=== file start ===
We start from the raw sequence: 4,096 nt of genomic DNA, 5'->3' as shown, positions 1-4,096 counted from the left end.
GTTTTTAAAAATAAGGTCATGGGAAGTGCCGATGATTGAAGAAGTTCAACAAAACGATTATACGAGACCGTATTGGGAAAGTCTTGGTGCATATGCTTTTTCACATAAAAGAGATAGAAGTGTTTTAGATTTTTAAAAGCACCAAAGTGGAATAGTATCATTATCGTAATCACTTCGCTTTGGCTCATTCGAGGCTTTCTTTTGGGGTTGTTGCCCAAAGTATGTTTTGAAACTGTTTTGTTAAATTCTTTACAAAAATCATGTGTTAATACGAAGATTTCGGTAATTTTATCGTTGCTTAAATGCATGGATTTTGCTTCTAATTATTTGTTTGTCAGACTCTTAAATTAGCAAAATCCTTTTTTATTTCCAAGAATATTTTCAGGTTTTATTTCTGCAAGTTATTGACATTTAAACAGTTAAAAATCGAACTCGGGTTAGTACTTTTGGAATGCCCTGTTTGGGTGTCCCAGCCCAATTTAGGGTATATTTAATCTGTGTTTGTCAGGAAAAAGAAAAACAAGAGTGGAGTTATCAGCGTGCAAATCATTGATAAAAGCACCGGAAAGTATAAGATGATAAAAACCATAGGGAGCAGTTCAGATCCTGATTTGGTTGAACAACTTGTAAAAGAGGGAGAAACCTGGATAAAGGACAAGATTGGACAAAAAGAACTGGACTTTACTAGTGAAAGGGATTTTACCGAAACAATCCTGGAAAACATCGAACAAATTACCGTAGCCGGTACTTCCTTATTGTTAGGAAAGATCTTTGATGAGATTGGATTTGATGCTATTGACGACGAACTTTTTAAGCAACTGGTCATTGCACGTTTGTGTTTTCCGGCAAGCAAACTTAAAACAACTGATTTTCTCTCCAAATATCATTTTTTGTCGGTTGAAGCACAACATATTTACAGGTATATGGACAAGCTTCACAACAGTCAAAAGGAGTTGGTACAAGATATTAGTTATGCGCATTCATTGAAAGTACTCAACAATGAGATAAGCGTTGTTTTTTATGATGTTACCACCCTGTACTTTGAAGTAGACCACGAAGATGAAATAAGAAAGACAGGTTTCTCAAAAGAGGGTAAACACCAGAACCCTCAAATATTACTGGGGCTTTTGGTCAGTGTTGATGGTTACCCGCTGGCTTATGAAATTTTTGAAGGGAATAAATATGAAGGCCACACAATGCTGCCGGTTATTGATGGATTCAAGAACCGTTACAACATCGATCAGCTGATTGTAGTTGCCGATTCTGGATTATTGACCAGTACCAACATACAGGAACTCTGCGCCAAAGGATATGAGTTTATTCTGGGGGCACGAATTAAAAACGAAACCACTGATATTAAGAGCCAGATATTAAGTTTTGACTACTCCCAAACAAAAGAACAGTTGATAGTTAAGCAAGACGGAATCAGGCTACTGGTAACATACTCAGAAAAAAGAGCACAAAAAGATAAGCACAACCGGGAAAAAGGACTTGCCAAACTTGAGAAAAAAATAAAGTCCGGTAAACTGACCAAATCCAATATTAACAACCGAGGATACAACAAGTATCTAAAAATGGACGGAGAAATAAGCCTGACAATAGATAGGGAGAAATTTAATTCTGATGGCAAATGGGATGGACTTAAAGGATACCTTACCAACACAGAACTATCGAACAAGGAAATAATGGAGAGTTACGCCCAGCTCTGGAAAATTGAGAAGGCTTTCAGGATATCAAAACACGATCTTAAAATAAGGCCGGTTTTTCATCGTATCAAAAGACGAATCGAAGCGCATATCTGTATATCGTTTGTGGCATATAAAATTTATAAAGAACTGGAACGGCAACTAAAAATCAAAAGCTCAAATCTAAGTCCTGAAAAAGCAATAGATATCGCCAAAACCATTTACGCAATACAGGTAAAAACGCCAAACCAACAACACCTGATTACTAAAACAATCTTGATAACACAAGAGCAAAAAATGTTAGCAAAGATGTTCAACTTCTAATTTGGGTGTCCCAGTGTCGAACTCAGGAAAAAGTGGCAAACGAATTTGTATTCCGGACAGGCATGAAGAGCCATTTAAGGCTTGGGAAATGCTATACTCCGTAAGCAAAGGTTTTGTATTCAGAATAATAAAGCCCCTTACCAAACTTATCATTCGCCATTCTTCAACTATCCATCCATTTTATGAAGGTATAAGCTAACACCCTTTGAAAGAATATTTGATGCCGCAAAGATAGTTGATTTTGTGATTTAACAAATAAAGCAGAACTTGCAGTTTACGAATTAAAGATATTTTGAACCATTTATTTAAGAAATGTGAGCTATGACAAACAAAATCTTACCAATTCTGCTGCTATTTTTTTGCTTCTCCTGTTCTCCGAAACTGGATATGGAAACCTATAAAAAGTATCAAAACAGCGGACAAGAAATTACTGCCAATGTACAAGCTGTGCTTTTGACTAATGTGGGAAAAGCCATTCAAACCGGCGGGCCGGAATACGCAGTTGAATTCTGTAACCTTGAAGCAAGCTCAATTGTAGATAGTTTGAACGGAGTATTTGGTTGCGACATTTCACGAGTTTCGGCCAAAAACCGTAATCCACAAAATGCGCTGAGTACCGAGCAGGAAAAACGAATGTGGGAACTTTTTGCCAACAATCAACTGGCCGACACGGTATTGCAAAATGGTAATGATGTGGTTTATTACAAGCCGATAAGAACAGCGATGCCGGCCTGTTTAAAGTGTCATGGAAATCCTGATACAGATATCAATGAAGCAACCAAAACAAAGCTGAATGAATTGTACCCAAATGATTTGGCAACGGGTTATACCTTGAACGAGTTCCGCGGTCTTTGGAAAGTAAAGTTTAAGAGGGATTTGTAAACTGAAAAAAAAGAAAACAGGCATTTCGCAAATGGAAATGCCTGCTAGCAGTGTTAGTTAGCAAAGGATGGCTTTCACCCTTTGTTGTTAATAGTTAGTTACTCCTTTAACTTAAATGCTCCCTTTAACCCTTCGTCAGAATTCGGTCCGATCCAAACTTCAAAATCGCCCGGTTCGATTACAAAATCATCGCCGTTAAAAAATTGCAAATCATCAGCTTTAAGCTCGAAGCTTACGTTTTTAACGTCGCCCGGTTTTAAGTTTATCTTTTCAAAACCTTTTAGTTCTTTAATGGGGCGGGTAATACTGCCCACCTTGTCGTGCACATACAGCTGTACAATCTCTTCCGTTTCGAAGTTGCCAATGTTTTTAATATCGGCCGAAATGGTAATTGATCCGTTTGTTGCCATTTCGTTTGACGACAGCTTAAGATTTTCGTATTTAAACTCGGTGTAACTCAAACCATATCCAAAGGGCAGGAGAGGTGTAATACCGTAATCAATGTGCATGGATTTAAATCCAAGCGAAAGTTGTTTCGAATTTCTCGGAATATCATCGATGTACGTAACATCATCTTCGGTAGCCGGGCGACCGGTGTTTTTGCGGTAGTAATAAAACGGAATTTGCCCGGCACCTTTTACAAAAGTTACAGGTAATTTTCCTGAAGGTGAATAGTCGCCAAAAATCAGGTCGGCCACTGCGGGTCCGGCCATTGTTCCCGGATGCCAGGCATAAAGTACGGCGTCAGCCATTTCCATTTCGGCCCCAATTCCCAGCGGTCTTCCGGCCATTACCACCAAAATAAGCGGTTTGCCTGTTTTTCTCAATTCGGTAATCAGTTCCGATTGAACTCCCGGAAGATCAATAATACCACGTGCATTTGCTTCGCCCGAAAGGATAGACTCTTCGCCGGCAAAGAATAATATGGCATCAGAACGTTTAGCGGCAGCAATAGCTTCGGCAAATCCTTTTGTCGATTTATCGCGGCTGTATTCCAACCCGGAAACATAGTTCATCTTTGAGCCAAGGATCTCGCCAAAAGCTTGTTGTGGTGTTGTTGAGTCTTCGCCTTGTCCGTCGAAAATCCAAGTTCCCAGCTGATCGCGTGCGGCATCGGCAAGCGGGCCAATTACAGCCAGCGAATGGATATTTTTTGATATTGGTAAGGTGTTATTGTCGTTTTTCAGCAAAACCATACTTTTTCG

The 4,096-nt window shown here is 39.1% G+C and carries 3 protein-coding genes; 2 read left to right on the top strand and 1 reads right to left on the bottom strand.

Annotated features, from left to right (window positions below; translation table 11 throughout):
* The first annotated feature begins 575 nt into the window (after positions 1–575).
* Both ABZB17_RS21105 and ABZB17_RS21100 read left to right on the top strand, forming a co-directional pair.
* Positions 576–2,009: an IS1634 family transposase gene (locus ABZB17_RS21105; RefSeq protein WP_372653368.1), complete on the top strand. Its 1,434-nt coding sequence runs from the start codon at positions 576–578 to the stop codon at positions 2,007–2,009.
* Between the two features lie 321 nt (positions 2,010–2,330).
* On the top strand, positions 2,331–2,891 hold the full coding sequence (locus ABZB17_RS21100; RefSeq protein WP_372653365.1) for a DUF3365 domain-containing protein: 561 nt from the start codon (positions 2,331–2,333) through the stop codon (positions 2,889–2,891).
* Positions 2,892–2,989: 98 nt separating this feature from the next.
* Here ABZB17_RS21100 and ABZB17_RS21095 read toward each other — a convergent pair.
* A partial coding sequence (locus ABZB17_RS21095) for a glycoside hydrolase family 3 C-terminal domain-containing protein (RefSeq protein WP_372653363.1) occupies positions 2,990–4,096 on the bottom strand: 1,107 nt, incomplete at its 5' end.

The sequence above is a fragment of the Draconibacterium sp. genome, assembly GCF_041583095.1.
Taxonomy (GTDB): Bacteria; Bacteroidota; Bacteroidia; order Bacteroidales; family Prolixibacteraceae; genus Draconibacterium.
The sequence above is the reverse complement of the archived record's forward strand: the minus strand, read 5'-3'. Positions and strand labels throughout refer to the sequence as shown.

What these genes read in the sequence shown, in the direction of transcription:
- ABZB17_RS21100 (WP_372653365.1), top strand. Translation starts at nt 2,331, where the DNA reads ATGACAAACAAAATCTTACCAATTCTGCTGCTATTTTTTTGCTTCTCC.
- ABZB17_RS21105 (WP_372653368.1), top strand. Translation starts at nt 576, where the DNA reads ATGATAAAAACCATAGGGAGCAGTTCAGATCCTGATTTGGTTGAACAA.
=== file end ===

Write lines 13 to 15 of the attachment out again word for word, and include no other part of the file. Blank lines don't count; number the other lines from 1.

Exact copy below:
The sequence above is a fragment of the Draconibacterium sp. genome, assembly GCF_041583095.1.
Taxonomy (GTDB): Bacteria; Bacteroidota; Bacteroidia; order Bacteroidales; family Prolixibacteraceae; genus Draconibacterium.
The sequence above is the reverse complement of the archived record's forward strand: the minus strand, read 5'-3'. Positions and strand labels throughout refer to the sequence as shown.